Good news came in from Tunisia. Montgomery outflanked the Mareth Line and after heavy fighting, Rommel was forced to withdraw. He made a stand at another wadi, but the 8th Army struck again, and again Rommel is on the run, having lost heavily in armoured vehicles and men. The 8th and American armies have joined hands and are pursuing the Germans northwards. In Central Tunisia the Americans are also advancing slowly and the 1st Army has gained 5 miles in the north. Saw two good films on 7 April (Desert Victory) and 9 (Noel Coward’s In Which We Serve). Hilda and I were left all alone on Friday when Mary went to Guildford to join the ATS. How I hated her going, but I’m proud of the fact that both my daughters are in the Services and both of them volunteers. God keep them both. On the 9th Kenneth Gowers phoned through and asked me to go and see him next week, so I arranged to go down on Thursday, 15 April. I don’t at all suppose anything will come of it, but there’s no harm in going to see him.
Evelyn arrived at 2pm on 48 hours’ leave. She looks very well. Didn’t see much of her, as I went up to the allotment in the afternoon and she had an early tea and went to the flicks with Joan Turner in evening. Fire watching at Odeon 10pm to 6am.
Spent the day at Sheerness and told Mrs Barton that I had almost decided to resign my job. She told me that a barrage balloon burst at Sheerness the previous Wednesday and smashed a lot of windows, including eleven of WJ Coles! Arrived home at 5:30 and put in another evening on the allotment.
Spent the evening working on my accounts and having a bath.
Went to Canterbury and saw my accountants at 11am. I also saw the city for the first time since last June and found it very desolate. Met Hilda at noon and had lunch and then we caught the 1:10 bus to Deal, where Gowers met us. He took us round part of the town and showed us the Kings and Regent cinemas and we discussed the business proposition. It was eventually left somewhat open, as the present manager of the Westgate and Birchington cinemas is still there. The greatest snag seems to me to be the possibility of the evacuation of the area. We arrived back at 8:30pm after a perfect ‘June’ day in mid-April.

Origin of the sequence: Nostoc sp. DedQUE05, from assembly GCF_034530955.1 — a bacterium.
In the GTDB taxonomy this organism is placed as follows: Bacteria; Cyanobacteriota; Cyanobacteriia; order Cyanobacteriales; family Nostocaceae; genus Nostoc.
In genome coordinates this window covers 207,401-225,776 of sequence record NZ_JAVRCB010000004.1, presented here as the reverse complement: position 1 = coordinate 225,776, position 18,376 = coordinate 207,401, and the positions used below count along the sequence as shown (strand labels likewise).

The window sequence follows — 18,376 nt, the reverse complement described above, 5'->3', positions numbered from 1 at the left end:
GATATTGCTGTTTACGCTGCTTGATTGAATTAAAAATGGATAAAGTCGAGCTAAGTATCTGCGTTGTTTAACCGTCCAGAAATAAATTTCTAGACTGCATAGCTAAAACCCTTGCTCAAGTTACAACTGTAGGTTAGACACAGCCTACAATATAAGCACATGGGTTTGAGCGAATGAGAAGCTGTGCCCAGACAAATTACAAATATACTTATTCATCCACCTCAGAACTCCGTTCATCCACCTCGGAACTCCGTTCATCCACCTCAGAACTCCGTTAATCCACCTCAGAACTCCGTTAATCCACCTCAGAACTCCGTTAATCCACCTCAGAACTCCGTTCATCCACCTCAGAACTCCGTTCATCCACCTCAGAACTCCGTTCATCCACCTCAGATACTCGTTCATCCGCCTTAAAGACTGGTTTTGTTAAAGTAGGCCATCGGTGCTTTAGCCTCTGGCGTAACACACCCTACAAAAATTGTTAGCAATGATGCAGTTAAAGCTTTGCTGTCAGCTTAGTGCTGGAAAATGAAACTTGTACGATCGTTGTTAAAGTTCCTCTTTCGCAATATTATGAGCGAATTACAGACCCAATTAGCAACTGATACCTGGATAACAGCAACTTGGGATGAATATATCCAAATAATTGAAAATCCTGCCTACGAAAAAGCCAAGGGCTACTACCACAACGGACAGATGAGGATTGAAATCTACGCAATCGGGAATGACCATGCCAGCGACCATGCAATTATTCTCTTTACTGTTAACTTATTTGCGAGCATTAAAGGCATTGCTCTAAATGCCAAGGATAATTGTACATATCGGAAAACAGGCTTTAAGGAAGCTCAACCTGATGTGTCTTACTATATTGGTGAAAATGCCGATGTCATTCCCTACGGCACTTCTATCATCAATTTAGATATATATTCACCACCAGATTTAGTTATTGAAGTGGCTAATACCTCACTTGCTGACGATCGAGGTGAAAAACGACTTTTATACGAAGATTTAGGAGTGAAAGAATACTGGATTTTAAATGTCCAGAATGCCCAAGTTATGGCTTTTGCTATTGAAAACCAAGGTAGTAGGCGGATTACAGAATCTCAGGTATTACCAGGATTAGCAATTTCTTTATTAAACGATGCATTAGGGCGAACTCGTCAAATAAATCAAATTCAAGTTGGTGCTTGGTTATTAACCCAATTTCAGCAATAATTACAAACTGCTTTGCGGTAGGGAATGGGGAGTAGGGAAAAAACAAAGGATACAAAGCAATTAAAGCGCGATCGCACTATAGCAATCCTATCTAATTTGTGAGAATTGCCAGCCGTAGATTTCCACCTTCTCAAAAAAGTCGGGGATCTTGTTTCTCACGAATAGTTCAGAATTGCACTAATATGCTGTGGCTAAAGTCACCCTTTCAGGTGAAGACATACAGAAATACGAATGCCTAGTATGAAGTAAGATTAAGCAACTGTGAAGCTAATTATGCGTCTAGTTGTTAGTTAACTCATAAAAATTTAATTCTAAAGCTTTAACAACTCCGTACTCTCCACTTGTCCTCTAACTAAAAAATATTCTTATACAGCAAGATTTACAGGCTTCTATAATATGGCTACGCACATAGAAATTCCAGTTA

Sunny and warm and the siren going 6 times up to 8:30pm. Wrote to Barton telling him I could not carry on at Court Street under present conditions and asking for an early release. It was stated today that this is the warmest April for 50 years.
Had a bit of a shock as Barton phoned in the morning from Sheerness, where he had arrived the previous night on 48 hours’ leave. Of course he had not received my note, so I managed to go over to Sheerness in the afternoon, when I broke the news to him.
The weather was cool and cloudy in the morning. Rain started just before noon and kept on until evening. I took Hilda’s breakfast up to her, a record!, as she had developed a very heavy cold. She stayed indoors all day and I spent all afternoon there too.
Decided not to go to Sittingbourne, as buses were very crowded. Fire watching at Odeon at 10pm. It was the first night Hilda had been left at home alone, and of course the siren had to sound twice, 11:15pm and 1am. Fortunately, both alerts were very short and no ID.
Hilda’s cold still bad and she did not stir all day outdoors. I spent 2 hours in afternoon on allotment. The church bells were rung today and are now to be rung every Sunday.
Weather very rough, but it kept fine for the Sports on the Recreation Ground. These were organised by the local Civil Defence people and were witnessed by a crowd of about 5,000, but NOT by me. I spent some hours on the allotment.
Mary arrived home on 48 hours’ leave at 2:15pm, looking very well. She doesn’t seem nearly as tired as when she was in the Land Army.
Mary returned to Guildford by the 8:40am and I felt rather down at her going. I don’t suppose I shall see her again for another 8 weeks. Felt very fed up with work at 23 and left at 4:30pm There is (temporarily, at any rate) a stalemate in Tunisia both Allies and Germans having fought themselves to a standstill. Are we going to throw them out this month? Wonder if we shall try a landing behind their lines.
First Army and Americans launch great offensive in Tunisia. We gave them a real ‘blitzkrieg’, massing hundreds of guns on a narrow front, while the Air Force, having swept the Luftwaffe out of the skies, bombed them heavily and incessantly.
Cheers! Our troops have made a breakthrough and are closing in on Tunis while the Americans are nearing Bizerta. At midnight it was announced that both places had been entered by our Forces. Contrary to expectations there was no protracted defence of Bizerta. The Germans seemed to have been overwhelmed by the scale of our blitzkrieg, just a foretaste of what’s coming to them in Europe. The invasion must come this summer, I should think it will commence within the few weeks. Had a letter from Mary to say that she has volunteered for searchlight duties and will undergo a month’s training at Rhyl in Wales.